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On Thursday, Utah GOP State Central Committee (SCC) member Phill Wright came to Brigham Young University to discuss the status of Utah’s highly controversial SB-54 lawsuit, and boy did he bring the heat.

BYU’s Young Americans for Freedom — founded by our own Jacob Hibbard — hosted the event, which can be found in two parts here and here. I highly encourage you to watch the hour-long event in full, but I’ll offer some highlights to whet your appetite.

But first, some background on SB-54 and Count My Vote in case you haven’t had the chance to look into them. As Wright explains, Count My Vote (CMV) was a 2014 initiative designed to allow primary candidates to bypass Utah’s caucus/convention system, wherein elected delegates can properly vet the candidates. According to Wright, the goals of CMV were four-fold:

  1. Force a primary in every partisan election
  2. Allow candidates to get on the ballot by gathering signatures
  3. Stop the party from vetting its candidates
  4. Make the caucus/convention system irrelevant

SB-54 was then introduced as a compromise and signed into law, yet it not only retained each of CMV’s core principles, it actually made them worse by allowing primary winners to declare victory with less than 50% of the vote.

Such was the case in Utah’s 3rd Congressional District, as we covered extensively at The New Guards. Chris Herrod, a proven conservative, won the convention with 55% of the vote after thorough vetting from the delegates. However, although John Curtis was similarly vetted and received only 9% of the delegates’ votes, he CMV-ed his way to a primary through signature gathering and won the Republican nomination with just 44% of the vote — representative of neither the party majority nor its duly elected representatives.

Paradoxically, Utah’s governor, Gary Herbert, told the SCC that he hopes to see the end of SB-54, yet he endorsed John Curtis, a beneficiary of the unconstitutional bill, during the Republican primary.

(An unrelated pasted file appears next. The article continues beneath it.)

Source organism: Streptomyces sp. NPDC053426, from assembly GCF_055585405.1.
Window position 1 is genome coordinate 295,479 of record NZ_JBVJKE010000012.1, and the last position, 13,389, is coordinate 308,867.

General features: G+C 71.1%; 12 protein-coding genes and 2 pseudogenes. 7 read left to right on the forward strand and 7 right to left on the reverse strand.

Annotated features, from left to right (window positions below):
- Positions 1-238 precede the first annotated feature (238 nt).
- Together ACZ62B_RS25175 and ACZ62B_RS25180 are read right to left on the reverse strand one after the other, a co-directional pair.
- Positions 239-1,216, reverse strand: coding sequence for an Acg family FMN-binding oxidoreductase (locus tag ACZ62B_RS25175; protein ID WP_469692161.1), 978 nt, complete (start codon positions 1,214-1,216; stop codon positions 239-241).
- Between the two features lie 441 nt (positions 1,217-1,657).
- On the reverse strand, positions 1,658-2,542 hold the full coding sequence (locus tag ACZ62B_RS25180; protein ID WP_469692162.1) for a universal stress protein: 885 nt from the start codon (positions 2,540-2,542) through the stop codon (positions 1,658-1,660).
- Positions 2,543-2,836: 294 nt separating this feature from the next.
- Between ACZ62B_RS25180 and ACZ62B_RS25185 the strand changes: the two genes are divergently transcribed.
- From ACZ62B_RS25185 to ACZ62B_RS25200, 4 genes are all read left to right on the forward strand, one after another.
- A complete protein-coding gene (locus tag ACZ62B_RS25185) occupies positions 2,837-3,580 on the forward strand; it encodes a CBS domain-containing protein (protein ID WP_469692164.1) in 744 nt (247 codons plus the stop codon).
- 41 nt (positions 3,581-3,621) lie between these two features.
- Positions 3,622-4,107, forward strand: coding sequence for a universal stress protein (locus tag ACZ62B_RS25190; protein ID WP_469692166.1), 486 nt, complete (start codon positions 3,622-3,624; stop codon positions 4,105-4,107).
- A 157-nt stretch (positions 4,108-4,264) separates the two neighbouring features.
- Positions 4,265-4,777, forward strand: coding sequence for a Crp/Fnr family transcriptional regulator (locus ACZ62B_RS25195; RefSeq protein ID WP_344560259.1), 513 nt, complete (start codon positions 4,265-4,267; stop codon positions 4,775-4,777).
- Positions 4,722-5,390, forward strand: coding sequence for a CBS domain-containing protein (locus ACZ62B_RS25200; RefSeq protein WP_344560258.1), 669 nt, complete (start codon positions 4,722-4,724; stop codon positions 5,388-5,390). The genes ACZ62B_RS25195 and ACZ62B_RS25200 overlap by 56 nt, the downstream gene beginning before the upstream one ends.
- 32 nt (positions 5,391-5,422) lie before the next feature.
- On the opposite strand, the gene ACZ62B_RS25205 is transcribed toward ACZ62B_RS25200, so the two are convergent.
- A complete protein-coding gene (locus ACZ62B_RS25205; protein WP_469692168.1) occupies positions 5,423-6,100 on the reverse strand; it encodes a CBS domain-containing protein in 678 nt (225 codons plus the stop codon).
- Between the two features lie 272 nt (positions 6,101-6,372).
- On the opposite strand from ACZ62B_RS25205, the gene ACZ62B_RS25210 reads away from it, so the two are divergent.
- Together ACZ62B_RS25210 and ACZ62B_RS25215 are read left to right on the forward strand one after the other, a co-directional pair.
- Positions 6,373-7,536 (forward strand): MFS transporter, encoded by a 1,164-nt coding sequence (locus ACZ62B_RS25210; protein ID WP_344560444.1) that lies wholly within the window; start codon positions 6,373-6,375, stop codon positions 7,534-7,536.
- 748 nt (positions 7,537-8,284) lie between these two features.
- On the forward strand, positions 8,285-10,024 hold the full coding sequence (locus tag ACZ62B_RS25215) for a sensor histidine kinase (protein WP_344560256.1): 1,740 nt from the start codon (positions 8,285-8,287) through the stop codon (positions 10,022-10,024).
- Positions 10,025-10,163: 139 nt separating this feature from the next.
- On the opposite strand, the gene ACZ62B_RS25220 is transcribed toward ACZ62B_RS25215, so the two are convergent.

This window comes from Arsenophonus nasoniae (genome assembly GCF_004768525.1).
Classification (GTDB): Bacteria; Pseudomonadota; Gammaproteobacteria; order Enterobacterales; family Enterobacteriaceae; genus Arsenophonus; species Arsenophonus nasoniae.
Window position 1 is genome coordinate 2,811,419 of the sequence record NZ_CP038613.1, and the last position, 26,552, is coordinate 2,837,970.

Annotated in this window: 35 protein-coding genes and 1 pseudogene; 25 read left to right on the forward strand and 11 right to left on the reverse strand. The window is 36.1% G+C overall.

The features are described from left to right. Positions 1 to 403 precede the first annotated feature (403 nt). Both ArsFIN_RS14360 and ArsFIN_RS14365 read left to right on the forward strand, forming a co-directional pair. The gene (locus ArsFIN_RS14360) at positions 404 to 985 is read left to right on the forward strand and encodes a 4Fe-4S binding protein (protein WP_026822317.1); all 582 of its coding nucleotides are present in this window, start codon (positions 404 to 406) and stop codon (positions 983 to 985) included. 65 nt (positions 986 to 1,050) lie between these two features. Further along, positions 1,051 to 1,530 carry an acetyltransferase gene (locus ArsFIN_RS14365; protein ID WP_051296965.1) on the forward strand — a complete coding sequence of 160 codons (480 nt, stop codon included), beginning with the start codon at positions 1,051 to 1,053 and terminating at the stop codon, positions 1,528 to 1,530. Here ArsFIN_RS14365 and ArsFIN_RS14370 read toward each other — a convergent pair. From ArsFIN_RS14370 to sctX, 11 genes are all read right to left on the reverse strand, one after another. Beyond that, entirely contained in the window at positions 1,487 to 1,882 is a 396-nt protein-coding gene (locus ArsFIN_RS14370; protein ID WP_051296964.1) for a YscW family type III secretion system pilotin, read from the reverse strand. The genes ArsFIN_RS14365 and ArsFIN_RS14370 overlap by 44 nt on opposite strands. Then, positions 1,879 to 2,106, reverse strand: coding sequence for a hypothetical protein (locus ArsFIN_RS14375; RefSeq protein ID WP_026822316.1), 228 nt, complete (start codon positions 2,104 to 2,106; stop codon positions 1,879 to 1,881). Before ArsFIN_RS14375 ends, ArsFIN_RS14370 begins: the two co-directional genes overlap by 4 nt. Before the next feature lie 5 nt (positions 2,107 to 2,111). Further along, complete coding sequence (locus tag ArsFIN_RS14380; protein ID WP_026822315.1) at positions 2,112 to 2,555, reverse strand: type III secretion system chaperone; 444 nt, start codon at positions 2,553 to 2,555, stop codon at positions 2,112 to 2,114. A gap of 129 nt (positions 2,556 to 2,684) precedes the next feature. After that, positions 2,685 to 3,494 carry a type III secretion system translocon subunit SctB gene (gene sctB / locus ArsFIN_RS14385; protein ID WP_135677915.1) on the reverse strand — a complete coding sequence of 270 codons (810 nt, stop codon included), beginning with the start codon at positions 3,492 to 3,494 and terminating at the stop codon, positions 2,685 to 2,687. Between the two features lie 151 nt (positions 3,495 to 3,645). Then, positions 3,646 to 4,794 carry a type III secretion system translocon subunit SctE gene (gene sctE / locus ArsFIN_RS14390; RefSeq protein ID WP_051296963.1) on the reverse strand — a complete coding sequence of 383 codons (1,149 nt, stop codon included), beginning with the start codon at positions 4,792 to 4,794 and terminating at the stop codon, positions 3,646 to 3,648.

Wright began his presentation by rejecting the popular belief that America is a democracy, instead pointing to the Founders and their consensus on the dangers of a democratic government.

Citing Hamilton, Madison, Franklin, Adams, and more, Wright declared the United States a republic — not a democratic-republic, but a constitutional republic. Wright aptly pointed out that democracies inevitably lead to socialism, tyranny, and mob rule, reminding his audience that an opinion is NOT the same thing as knowledge. Additional, he spoke to the need for vigilance in protecting our republic.

Wright ultimately connected this discussion to SB-54, which throws a republican process to the “turbulent masses” of democracy and violates the constitutional rights of private organizations such as political parties. He provided updates on the Utah GOP’s lawsuit against the state of Utah, playing audio that suggests the 10th Circuit justices would likely rule in favor of the party.

Unfortunately, Utah GOP Chairman Rob Anderson unilaterally decided this week to end the lawsuit, citing dubious reasons which Wright proceeded to debunk.

At this point, beginning at 53:40 of the second video, Wright faced the camera and blasted Anderson for superseding his authority and betraying the party its governing body, the State Central Committee. He concluded, “It was irresponsible for you to do something like that, and you will be held accountable.”

The SCC will meet on Saturday to decide its next steps, with many committee and party members calling for a vote to remove Anderson as Chairman of the GOP.

Phill Wright is a true hero for conservativism, and the Republican Party needs more courageous men and women like him. We applaud him for his convictions and efforts in this fight, and we hope that all like-minded, liberty-loving people will join the battle against SB-54.

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